The end of the 2014 open enrollment period for the health care reform is only just over a week away.
The Obama administration announced earlier this week that over 5 million people have now enrolled for health insurance under the Affordable Care Act, which suggests that the number of people signing up has picked up speed as the deadline for this year rapidly approaches.
In the first half of this month, alone, an estimated 800,000 people signed up for coverage on the exchanges.
Officials released a blog post that provide that health insurance enrollment figure and also pointed out that the state and federal marketplaces are rapidly picking up speed in terms of their sign-ups, as the number of people who enrolled in the first half of this month nearly reached the same figure as the number of people who enrolled in all of February. This shows that the health care reform compliance is picking up some serious momentum now that the deadline is closing in.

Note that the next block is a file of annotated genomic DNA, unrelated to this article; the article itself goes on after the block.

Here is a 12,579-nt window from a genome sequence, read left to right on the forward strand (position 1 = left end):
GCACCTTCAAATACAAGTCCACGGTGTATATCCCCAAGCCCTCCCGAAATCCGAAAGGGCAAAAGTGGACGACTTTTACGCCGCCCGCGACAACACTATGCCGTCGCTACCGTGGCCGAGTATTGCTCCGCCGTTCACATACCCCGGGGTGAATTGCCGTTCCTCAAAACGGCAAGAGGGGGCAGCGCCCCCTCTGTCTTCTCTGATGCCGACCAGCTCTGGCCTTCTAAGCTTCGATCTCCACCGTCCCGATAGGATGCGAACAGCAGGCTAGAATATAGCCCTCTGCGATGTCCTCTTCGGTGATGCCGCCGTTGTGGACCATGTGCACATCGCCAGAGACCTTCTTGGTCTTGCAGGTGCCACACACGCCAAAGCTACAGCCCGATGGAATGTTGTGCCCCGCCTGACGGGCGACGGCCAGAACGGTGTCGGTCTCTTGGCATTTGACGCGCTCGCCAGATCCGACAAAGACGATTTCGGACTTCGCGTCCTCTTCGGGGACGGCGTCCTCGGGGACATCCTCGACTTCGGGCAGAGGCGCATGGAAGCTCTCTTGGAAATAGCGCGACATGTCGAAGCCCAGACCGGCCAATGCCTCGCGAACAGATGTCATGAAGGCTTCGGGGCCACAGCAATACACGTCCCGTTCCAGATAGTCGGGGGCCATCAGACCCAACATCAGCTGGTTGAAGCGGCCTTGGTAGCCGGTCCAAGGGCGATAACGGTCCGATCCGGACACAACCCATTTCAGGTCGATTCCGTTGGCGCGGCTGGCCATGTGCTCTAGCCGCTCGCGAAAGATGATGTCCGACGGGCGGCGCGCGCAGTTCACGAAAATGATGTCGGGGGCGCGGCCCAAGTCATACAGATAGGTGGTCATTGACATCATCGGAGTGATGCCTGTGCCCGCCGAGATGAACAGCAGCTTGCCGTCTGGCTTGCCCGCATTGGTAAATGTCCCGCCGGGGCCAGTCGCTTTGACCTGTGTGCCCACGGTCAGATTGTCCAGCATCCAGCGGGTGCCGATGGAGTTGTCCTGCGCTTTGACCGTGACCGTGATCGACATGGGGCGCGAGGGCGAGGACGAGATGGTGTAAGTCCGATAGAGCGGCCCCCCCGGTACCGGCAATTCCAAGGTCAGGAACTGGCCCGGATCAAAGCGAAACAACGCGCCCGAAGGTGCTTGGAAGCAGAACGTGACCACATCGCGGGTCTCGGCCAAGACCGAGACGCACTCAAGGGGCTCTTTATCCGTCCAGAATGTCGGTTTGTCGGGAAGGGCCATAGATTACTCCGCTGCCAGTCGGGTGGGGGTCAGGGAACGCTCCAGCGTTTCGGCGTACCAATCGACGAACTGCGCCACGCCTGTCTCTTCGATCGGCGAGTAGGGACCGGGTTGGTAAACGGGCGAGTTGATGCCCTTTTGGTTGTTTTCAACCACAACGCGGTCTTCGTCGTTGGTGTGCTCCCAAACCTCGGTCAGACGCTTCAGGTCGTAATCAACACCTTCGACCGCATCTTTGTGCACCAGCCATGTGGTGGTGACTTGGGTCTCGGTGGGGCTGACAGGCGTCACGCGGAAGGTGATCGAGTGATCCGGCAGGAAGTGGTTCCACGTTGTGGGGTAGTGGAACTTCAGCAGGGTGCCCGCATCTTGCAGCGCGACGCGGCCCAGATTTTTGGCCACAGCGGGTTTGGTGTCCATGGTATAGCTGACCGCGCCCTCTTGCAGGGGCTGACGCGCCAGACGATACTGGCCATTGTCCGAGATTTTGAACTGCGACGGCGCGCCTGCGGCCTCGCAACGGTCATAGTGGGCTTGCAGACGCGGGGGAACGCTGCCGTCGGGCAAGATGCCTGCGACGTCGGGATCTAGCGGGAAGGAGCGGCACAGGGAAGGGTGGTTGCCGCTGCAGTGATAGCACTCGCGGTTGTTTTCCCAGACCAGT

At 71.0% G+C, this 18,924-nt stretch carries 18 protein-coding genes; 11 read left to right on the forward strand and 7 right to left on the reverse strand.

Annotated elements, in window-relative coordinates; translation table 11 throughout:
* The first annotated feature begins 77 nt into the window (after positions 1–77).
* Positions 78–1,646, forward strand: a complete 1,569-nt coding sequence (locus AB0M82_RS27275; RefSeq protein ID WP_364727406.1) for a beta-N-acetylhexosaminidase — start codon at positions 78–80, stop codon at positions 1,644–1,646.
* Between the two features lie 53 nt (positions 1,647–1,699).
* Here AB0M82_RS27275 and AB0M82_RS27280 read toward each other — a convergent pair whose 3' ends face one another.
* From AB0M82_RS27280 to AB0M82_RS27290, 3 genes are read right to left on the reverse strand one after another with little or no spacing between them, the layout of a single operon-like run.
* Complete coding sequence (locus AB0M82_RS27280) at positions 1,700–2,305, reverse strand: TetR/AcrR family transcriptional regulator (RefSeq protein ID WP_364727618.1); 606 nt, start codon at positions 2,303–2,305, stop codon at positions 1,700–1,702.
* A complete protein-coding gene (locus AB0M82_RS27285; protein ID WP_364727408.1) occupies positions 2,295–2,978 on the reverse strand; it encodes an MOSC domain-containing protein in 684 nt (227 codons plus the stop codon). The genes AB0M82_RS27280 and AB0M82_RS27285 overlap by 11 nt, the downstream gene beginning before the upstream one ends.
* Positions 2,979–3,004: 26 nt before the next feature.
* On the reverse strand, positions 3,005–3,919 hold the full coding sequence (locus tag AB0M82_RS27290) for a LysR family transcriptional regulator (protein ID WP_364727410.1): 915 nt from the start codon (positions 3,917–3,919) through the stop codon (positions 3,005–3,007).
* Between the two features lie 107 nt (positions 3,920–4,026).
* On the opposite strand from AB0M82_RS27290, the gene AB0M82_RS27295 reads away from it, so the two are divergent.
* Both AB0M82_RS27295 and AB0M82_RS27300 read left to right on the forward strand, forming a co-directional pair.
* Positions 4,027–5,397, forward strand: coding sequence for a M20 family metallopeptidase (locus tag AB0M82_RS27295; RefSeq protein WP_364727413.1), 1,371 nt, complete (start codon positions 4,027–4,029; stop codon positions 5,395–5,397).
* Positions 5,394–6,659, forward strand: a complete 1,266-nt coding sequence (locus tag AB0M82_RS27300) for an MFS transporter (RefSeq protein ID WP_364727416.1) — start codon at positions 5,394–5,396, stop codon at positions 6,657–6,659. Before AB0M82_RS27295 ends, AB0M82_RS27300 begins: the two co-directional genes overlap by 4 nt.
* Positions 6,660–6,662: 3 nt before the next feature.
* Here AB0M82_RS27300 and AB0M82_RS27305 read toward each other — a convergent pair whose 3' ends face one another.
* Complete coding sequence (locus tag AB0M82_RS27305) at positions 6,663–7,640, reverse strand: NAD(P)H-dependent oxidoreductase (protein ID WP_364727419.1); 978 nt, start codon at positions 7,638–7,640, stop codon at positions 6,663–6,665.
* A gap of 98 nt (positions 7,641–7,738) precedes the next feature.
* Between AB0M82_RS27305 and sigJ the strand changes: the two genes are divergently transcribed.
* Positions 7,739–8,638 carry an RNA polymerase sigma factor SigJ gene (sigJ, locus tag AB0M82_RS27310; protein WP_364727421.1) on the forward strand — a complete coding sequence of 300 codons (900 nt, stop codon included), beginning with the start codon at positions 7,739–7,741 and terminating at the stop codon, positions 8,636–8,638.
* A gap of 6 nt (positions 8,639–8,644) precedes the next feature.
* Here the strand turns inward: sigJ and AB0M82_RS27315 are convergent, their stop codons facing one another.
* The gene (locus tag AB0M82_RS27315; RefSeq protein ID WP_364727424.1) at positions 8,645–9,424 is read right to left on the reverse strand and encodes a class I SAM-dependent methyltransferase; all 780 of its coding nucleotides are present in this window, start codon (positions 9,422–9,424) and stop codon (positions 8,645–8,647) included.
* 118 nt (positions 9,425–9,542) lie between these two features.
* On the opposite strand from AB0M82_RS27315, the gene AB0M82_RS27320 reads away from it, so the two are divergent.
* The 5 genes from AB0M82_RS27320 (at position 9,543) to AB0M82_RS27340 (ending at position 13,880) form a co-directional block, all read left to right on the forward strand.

This new data is bringing the number of health insurance plan enrollments far closer to projections.
The predictions from the Congressional Budget Office (CBO) were that there would be 6 million people enrolled by the close of this month. With the number of Americans purchasing their coverage under the health care reform growing much larger now that time is running out, it looks like the CBO will have either been accurate or quite close to the mark.
Officials are not surprised that there has been a rise in the rate of enrollment, this month. They had been predicting it, as March 31 is the last day for Americans to purchase their coverage using the exchanges in order to avoid paying a fine. The health care reform law requires that most people have medical coverage or they will be required to pay a fine of either $95 or 1 percent of their annual income for 2014, whichever is the greater amount.
The data that was released by the officials included only the number of people who had enrolled for their health insurance plans but did not reveal how many had signed up and who had actually paid their first premiums.